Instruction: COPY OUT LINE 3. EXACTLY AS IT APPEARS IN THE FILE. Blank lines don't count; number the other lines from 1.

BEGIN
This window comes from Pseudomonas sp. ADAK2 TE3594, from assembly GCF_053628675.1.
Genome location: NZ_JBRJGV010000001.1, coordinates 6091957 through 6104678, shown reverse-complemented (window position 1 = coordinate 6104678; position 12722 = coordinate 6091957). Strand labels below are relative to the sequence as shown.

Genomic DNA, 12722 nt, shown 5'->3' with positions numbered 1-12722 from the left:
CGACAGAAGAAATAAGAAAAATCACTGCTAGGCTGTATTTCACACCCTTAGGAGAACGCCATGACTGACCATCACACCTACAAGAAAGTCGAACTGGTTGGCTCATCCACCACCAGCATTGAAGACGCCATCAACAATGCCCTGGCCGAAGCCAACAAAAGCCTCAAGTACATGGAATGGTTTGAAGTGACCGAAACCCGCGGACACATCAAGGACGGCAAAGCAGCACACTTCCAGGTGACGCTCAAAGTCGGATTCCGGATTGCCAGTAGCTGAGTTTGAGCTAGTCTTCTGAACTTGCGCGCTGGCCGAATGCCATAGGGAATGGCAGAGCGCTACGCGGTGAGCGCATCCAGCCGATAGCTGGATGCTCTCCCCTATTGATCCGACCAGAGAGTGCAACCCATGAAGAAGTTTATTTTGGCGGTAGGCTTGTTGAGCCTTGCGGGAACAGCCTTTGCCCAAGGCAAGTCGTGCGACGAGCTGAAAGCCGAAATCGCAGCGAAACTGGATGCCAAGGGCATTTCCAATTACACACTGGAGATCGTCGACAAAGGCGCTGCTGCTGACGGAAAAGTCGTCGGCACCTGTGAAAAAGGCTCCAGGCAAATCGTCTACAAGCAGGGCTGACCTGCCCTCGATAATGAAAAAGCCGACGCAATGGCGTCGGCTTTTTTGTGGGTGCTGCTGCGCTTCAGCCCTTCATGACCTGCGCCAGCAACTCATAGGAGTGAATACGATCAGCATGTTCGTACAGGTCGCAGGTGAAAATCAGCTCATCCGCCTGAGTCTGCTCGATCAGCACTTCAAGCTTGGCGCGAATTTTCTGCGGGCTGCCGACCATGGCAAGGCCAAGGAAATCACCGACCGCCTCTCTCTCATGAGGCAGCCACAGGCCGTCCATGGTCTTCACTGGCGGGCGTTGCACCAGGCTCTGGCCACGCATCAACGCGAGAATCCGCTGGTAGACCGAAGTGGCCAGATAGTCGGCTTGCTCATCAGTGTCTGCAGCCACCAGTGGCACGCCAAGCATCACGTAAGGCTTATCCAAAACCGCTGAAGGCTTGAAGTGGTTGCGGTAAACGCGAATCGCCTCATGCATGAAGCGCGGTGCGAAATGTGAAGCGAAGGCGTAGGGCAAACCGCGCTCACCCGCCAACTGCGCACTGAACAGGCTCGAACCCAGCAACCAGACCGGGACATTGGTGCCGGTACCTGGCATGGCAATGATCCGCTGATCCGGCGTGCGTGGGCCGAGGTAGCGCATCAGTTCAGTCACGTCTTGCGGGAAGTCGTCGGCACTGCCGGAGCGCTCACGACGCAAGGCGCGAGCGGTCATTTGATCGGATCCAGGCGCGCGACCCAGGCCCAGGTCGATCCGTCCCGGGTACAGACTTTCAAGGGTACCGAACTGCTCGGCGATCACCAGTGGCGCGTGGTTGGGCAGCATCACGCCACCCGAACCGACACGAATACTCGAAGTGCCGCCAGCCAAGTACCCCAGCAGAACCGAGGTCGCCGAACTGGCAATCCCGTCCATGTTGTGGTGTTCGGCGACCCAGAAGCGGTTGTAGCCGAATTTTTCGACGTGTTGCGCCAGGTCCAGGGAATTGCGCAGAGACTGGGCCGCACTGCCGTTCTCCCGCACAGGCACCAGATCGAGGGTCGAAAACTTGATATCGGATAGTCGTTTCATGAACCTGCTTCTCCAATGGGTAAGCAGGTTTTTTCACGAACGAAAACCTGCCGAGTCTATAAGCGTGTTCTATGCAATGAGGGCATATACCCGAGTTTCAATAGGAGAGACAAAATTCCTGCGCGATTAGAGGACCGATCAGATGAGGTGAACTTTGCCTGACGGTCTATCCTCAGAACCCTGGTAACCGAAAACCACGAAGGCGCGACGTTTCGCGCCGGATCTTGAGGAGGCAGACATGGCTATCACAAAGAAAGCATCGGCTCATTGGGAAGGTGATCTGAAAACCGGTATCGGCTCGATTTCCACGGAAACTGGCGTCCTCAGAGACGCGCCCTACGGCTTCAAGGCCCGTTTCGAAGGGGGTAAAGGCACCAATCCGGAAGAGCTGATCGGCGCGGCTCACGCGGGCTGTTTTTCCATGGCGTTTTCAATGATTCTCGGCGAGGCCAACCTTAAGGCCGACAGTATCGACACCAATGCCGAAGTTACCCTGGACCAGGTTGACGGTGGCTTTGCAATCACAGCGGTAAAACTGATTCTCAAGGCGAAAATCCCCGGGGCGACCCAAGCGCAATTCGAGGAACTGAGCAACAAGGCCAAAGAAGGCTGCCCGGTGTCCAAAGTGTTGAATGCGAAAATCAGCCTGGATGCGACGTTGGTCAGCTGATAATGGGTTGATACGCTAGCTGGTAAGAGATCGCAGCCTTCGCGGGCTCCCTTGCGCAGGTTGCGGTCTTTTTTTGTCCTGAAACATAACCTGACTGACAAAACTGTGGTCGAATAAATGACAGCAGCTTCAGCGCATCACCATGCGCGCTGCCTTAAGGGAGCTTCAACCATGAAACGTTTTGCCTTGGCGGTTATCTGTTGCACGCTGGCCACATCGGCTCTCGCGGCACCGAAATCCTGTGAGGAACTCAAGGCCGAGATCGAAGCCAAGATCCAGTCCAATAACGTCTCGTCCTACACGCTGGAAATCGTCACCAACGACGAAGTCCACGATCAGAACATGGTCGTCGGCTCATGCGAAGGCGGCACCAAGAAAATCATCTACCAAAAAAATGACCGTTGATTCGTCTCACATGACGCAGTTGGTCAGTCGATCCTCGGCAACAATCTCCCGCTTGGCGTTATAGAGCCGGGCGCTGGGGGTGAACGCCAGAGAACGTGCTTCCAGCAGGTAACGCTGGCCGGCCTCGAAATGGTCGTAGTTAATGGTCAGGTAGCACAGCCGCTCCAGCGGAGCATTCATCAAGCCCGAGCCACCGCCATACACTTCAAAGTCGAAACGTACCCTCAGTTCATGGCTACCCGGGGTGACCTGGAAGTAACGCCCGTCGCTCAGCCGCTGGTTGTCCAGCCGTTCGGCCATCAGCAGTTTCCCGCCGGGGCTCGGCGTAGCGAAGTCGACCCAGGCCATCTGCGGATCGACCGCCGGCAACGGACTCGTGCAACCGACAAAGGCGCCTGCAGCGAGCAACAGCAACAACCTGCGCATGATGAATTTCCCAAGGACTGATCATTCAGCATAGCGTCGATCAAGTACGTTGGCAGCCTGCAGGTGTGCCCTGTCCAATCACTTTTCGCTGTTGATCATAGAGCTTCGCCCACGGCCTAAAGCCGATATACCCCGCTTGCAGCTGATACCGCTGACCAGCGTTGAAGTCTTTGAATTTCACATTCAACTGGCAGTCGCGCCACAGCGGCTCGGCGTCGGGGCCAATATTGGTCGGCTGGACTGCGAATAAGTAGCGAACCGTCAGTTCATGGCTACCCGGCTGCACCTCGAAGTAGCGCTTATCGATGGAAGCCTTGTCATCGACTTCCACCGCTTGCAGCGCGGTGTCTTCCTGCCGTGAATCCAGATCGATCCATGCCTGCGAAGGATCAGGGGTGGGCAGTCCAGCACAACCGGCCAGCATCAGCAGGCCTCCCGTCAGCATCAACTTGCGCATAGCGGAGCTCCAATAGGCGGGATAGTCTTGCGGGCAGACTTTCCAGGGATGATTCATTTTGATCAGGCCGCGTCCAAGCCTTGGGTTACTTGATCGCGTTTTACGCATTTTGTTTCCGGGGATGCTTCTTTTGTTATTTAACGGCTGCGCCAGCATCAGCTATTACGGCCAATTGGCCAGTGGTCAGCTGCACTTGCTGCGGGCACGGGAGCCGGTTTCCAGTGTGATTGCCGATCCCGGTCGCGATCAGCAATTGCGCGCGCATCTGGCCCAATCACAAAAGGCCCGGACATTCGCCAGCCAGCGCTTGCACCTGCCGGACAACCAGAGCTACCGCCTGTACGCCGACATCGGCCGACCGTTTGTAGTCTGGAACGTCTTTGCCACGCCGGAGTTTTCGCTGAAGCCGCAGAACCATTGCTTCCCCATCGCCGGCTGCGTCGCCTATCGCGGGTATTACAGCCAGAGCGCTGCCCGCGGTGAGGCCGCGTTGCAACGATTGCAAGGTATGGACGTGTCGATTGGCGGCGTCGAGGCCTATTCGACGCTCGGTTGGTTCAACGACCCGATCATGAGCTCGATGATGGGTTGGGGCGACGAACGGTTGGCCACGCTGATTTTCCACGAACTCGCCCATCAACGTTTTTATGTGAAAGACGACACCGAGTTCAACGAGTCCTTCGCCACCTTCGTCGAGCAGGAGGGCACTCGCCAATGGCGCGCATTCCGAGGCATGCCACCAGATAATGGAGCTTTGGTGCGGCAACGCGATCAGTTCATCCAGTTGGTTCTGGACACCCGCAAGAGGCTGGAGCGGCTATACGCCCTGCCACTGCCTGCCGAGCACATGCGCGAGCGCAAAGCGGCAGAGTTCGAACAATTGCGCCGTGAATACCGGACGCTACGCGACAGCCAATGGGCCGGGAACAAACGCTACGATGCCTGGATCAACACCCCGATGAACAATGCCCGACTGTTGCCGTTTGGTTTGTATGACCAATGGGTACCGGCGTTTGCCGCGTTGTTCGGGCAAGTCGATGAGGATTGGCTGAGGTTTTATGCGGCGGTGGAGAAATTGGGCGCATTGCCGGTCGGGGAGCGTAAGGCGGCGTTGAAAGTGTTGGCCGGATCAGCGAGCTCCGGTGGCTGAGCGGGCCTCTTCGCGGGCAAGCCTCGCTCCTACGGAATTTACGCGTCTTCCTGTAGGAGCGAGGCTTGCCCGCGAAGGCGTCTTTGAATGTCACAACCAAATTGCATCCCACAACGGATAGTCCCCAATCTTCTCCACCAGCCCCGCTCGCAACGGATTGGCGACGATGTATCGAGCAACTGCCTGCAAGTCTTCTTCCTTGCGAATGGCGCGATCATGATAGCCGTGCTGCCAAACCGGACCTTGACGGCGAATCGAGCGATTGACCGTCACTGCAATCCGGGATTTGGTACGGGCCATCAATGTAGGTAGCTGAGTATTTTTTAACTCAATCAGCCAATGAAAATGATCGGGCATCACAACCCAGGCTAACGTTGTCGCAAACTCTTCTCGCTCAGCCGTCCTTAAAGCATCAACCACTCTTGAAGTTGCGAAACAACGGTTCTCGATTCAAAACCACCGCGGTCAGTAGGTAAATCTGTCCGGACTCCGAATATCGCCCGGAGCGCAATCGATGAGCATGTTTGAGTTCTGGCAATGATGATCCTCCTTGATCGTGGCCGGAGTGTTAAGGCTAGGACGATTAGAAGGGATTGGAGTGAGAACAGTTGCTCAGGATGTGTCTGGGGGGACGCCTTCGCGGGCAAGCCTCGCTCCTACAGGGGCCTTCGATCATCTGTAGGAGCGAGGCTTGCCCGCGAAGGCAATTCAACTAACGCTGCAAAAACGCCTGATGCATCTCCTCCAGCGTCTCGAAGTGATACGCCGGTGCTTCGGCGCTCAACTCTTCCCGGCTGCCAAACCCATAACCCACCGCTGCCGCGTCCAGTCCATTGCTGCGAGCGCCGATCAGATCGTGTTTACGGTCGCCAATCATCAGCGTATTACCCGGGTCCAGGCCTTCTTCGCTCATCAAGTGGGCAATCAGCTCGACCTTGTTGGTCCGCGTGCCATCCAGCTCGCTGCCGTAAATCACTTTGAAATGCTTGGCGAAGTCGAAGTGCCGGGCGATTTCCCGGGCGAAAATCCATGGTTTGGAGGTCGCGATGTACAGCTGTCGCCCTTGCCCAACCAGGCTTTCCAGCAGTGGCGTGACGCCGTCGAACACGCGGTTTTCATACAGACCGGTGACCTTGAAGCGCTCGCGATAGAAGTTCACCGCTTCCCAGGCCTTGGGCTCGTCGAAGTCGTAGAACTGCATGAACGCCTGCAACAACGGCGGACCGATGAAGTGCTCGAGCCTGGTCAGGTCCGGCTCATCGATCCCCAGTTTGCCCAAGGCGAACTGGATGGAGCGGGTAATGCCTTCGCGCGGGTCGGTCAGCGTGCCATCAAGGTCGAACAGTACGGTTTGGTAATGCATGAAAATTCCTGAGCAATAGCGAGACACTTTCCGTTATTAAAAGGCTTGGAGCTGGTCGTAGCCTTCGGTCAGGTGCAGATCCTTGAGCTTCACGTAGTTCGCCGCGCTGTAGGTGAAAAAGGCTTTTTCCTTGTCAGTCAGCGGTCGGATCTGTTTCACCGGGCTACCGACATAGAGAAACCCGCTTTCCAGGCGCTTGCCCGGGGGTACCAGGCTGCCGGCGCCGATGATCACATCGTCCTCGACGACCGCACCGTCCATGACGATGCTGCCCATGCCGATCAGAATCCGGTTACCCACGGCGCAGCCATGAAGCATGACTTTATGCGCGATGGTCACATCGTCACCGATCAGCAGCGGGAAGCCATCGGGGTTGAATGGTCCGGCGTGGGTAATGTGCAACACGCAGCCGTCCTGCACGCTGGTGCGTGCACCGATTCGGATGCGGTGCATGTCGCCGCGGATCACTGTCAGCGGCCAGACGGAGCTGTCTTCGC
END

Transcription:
Genomic DNA, 12722 nt, shown 5'->3' with positions numbered 1-12722 from the left: